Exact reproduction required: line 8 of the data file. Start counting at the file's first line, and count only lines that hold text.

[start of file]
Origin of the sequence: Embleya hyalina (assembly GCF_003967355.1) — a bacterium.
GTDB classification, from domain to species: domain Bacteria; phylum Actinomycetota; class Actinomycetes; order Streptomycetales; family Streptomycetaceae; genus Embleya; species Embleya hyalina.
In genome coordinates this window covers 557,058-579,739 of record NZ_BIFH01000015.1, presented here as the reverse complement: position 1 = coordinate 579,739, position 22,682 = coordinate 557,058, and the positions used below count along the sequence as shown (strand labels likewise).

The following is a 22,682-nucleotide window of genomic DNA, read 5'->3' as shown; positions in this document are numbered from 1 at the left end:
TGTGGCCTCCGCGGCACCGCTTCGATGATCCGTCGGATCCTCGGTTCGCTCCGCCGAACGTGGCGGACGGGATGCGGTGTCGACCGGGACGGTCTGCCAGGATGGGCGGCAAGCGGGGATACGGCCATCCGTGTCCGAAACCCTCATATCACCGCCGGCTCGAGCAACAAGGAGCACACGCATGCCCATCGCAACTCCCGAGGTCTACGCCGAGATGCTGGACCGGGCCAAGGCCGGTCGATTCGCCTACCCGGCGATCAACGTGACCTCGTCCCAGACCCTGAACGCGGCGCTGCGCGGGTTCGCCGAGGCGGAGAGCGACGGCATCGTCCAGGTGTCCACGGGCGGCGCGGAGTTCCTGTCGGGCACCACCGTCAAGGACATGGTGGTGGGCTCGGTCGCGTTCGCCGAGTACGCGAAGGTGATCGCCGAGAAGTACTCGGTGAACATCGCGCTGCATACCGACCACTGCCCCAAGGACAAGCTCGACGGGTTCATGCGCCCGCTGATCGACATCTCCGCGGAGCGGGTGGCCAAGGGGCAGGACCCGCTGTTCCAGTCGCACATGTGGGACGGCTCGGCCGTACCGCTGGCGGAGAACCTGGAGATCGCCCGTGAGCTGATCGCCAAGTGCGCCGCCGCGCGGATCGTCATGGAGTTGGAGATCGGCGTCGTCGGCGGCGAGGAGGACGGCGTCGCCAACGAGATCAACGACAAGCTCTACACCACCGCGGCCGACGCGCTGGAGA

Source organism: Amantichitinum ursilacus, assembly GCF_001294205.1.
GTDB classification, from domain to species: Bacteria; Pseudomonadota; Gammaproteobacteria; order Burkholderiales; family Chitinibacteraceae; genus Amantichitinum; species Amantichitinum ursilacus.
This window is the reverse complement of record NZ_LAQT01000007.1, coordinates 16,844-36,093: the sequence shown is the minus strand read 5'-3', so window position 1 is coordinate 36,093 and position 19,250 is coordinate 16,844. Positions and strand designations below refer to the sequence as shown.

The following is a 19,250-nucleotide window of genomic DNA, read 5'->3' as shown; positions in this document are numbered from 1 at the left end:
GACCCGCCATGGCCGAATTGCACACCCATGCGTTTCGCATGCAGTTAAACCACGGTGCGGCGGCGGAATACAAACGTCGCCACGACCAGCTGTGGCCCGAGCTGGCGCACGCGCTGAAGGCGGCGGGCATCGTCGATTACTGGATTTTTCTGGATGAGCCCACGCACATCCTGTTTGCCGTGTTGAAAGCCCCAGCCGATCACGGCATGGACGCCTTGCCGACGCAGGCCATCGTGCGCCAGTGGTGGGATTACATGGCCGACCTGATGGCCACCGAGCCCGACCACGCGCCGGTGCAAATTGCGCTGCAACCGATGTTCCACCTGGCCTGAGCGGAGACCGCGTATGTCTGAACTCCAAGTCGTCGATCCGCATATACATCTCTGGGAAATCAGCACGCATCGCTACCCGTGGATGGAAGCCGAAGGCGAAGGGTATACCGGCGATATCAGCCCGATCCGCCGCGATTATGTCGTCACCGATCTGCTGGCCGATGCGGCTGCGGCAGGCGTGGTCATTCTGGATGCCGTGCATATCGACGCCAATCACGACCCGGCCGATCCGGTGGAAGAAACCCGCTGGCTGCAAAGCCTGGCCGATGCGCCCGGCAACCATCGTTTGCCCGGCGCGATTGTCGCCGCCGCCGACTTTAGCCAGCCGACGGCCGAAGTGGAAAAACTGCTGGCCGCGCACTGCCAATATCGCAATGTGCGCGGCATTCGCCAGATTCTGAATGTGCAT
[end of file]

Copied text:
This window is the reverse complement of record NZ_LAQT01000007.1, coordinates 16,844-36,093: the sequence shown is the minus strand read 5'-3', so window position 1 is coordinate 36,093 and position 19,250 is coordinate 16,844. Positions and strand designations below refer to the sequence as shown.